What Is a Government-Sponsored Enterprise (GSE)?

Written by Elijah BishopUpdated: 15th Mar 2022
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When trying to buy a home, you may encounter several unfamiliar terms, including Government-Sponsored Enterprise (GSE) and Government-Sponsored Mortgage Loans. However, when you try to grasp how they work, the jargon may be confusing and make something basic appear quite sophisticated.

In this article, you’ll learn more about GSE, how it works, various examples of GSE, and the workings of GSE mortgages. 

Keep scrolling to learn more. 

What Does GSE Stand For? 

A government-sponsored enterprise (GSE) is an organization established by Congress to provide financial services to the public. GSEs deal with mortgages regularly, including guaranteeing, keeping, and selling them, but they also give credit to agricultural enterprises and those seeking financial assistance for schooling. Although the GSEs are now publicly traded enterprises, they adhere to their mandate.

>> More: Best Mortgage Lenders

What Is a Government-Sponsored Enterprise (GSE)? 

A government-sponsored enterprise (GSE) is a quasi-governmental, privately-held agency established by Congress to improve credit flow in some United States’ economy regions. A GSE provides financial services to the public for various things, particularly mortgages, through capital market liquidity.

Now, to give it to you in plain English, a government-sponsored enterprise is a company that the government supports but runs privately to help improve specific areas of the U.S. economy. They do this by guaranteeing to purchase a specific type and number of loans and then resell them as mortgage-backed securities to investors in the secondary market to boost capital flow in the real estate market.

How Government-Sponsored Enterprises Work 

In crucial areas of the economy, government-sponsored firms have been developed. For example, in the housing industry, Congress founded the Federal Home Loan Bank in 1932 to function as a wholesale bank providing support for housing mortgages provided by commercial banks. 

To improve commercial and mortgage bank liquidity, the network of 12 Federal Home Loan Banks now distributes loans to local banks at preferential interbank lending rates. In education, Congress formed the Student Loan Marketing Association, known as Sallie Mae, to guarantee student loans made by local financial institutions. Fannie Mae and Freddie Mac, the Federal National Mortgage Association, and the Federal Home Loan Mortgage Corporation, respectively, provide guarantees and low-cost credit to enable housing loans.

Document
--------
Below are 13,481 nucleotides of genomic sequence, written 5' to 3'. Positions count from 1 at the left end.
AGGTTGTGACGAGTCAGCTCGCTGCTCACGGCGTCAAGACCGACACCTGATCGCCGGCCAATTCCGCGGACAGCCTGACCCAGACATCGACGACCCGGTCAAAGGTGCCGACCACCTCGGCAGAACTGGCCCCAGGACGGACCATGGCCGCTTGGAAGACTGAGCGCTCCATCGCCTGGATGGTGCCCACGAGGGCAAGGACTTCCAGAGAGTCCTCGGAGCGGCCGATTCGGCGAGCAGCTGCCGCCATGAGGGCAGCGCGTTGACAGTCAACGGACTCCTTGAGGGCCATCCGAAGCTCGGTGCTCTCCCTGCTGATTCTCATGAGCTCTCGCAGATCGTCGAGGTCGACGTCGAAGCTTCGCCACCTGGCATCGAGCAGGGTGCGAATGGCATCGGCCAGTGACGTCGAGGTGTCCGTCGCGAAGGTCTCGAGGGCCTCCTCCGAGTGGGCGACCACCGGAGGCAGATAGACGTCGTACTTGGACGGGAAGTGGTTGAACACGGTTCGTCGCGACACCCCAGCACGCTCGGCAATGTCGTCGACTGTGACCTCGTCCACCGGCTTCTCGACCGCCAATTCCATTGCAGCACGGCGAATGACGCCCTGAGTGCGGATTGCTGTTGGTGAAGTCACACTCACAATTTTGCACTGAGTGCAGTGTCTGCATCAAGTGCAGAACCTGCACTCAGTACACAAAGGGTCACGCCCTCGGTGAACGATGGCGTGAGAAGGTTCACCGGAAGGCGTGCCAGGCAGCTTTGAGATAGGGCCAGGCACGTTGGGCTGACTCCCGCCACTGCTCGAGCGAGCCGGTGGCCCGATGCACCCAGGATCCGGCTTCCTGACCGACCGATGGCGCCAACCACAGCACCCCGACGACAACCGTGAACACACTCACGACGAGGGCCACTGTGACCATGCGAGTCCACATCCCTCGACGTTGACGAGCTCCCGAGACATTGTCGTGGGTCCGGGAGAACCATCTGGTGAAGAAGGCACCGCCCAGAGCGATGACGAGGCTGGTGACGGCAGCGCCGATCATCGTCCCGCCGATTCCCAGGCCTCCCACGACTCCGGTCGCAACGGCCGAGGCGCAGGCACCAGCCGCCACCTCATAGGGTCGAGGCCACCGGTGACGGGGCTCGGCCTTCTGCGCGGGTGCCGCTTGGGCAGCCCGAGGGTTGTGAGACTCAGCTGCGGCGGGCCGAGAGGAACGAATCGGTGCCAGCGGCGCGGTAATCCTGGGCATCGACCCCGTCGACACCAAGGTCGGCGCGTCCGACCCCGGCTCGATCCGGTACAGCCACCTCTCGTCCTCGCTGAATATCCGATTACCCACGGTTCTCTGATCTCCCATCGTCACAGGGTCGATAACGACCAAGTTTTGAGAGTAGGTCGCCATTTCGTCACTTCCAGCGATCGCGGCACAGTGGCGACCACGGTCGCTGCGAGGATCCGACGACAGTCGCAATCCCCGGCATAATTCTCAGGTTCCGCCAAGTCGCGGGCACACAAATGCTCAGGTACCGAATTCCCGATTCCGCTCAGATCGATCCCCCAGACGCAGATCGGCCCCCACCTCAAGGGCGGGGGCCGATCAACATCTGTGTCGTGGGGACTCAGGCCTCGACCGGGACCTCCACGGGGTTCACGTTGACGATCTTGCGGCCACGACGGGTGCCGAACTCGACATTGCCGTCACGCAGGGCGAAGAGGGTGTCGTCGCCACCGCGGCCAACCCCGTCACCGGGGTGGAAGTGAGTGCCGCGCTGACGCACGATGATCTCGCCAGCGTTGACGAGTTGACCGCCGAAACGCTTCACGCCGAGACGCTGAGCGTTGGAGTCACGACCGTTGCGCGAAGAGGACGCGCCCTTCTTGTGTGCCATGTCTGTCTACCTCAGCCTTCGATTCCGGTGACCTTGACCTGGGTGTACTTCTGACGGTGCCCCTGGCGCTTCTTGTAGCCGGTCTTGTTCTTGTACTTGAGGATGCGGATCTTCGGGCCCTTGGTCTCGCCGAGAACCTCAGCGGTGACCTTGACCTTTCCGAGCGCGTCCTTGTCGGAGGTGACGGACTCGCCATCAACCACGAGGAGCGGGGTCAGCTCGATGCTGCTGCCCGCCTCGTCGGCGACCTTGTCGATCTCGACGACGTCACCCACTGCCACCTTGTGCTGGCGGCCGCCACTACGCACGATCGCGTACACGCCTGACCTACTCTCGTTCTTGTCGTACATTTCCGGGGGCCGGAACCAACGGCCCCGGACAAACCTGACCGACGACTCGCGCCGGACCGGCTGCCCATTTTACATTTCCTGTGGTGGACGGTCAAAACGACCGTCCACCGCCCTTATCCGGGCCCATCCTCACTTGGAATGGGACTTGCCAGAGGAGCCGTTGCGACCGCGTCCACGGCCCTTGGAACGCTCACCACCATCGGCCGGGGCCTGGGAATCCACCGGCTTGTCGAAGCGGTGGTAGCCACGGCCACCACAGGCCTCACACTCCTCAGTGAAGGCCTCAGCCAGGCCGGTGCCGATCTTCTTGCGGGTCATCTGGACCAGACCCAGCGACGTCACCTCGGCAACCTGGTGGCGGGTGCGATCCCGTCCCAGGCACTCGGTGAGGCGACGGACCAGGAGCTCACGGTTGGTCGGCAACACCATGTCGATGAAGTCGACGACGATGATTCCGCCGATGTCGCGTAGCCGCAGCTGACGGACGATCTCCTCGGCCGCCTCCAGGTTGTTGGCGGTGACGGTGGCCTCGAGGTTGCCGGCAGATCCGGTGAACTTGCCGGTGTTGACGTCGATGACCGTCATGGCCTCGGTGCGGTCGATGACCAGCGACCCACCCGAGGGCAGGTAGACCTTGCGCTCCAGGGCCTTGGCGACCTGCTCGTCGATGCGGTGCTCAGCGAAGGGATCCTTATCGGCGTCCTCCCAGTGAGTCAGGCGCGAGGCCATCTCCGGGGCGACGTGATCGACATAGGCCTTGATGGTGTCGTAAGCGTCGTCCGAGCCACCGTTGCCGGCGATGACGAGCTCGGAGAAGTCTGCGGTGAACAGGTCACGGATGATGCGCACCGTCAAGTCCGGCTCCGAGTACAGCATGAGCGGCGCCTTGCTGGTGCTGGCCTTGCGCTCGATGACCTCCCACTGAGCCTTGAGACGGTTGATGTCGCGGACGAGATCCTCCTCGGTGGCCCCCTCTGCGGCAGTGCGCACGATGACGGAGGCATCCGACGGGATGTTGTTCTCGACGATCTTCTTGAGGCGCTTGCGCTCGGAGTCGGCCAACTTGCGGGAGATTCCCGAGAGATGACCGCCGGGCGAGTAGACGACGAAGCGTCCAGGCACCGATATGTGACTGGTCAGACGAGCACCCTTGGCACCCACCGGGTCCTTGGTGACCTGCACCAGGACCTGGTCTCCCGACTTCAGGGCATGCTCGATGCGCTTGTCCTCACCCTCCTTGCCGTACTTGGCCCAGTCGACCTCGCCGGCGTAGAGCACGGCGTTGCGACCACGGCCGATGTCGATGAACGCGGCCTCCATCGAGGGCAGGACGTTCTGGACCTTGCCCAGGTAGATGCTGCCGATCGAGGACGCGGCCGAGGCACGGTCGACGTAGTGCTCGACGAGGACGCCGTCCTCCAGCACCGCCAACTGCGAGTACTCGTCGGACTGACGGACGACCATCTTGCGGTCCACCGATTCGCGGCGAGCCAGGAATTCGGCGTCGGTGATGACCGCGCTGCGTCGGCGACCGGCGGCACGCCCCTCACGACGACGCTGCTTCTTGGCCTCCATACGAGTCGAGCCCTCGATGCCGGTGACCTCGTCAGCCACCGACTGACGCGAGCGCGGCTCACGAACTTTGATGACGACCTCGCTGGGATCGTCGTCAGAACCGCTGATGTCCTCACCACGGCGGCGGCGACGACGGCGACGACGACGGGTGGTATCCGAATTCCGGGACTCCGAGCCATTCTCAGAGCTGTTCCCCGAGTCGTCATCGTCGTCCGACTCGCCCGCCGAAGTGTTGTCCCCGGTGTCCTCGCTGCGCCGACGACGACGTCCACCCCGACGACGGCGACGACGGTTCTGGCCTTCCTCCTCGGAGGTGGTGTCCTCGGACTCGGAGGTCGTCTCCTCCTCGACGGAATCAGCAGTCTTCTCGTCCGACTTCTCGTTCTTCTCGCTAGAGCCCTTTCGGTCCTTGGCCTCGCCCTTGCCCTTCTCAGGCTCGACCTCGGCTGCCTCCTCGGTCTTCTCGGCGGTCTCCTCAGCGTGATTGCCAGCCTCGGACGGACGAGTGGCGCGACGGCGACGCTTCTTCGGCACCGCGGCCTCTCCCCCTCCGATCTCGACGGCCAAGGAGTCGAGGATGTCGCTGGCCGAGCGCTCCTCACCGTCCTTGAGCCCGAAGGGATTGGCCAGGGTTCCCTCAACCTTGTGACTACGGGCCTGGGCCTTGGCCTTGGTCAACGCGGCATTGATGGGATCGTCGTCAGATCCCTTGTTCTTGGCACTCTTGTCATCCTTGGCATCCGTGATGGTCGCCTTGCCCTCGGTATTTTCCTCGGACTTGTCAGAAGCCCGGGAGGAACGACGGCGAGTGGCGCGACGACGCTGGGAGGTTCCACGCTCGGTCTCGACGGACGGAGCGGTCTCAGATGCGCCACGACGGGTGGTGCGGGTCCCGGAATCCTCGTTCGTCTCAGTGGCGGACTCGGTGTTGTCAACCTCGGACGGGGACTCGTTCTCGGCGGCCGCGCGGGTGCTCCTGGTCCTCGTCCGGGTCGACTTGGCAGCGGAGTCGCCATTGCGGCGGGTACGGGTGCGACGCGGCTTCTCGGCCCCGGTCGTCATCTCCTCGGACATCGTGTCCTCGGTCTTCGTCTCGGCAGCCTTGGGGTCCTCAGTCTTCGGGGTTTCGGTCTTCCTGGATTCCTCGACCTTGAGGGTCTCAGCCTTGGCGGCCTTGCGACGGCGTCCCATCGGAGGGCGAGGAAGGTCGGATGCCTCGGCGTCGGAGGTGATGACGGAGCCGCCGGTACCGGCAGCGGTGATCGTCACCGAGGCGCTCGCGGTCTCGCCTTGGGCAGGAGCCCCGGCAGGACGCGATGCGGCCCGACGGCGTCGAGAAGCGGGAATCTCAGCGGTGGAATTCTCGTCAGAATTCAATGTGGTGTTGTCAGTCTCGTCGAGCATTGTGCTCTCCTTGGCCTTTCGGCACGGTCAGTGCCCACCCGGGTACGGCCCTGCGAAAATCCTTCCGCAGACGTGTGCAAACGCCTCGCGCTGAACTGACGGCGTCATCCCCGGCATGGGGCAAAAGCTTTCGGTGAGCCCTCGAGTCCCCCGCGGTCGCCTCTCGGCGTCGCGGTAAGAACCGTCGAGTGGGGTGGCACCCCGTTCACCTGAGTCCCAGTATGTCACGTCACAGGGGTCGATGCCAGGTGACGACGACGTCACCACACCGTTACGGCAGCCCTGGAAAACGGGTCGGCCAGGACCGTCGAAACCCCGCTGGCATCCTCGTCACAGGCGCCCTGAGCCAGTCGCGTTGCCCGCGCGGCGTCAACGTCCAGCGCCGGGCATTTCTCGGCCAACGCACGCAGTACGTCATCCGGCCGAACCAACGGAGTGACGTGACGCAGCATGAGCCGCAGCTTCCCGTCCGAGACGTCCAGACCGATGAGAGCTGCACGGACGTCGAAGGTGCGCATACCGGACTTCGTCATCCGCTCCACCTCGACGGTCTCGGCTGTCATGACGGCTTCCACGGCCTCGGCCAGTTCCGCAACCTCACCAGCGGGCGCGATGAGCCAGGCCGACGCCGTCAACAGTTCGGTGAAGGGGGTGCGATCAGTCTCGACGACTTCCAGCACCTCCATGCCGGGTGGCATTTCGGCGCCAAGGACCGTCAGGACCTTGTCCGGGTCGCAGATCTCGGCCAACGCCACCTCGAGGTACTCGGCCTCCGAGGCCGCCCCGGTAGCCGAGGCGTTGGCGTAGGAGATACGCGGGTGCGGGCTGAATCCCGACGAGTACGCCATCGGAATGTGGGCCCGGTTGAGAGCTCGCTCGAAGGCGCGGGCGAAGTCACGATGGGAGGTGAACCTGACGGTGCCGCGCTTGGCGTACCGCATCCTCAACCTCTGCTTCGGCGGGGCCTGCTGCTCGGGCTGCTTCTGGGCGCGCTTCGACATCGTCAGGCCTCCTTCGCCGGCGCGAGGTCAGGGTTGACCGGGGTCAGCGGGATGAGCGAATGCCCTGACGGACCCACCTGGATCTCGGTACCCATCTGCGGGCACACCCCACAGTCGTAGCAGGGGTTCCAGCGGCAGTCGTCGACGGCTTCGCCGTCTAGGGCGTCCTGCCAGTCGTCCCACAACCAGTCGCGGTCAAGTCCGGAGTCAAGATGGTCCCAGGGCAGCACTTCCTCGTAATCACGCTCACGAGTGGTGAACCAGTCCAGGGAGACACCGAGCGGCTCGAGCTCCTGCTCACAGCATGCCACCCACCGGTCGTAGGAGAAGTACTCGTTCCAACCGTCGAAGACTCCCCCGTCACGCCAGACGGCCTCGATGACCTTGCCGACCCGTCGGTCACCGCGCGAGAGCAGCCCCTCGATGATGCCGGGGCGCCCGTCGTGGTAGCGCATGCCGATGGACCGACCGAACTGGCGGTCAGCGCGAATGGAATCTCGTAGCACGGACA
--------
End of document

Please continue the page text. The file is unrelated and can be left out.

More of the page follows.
None of these GSEs make direct loans to the general population. Instead, they supply capital market liquidity by guaranteeing third-party loans, purchasing loans on the secondary market, and lending to financial institutions. They issue stock and short and long-term debt and charge fees for their financing services as for-profit financial institutions. 

Even though GSEs are not subsidized, their implicit federal guarantee permits them to trade at a lower cost than strictly private securities.

Examples of Government-Sponsored Enterprises 

Let’s look at some of the most well-known government-sponsored mortgage enterprises: Federal Home Loan Banks, Fannie Mae, Freddie Mac, and Farmer Mac.

Fannie Mae 

The Federal National Mortgage Association (FNMA or Fannie Mae). This GSE, established in 1938, provides mortgage funding by purchasing mortgages from large commercial banks and then selling them to investors.

Freddie Mac 

Freddie Mac (Federal Home Loan Mortgage Corporation) was established in 1970. Freddie Mac is different from its cousin Fannie Mae in that it buys mortgages from smaller banks and lenders.

Federal Home Loan Banks 

The Federal Home Loan Banks, founded in 1932 and made up of numerous banks and lenders, were the first mortgage-based GSEs. The only GSE that can directly issue mortgages is the Federal Home Loan Banks system.

Farmer Mac 

Congress established the Federal Agricultural Mortgage Association in 1988. Farmer Mac’s role is to ensure agricultural bond investors get their money back in principal and interest. Farmer Mac serves to stabilize the agricultural financing market by ensuring payment to these investors.

Sallie Mae 

The Student Loan Marketing Association collected student loans on behalf of the United States Department of Education, but it has been a completely private student loan servicer since 2004.

Federal Farm Credit System Corporation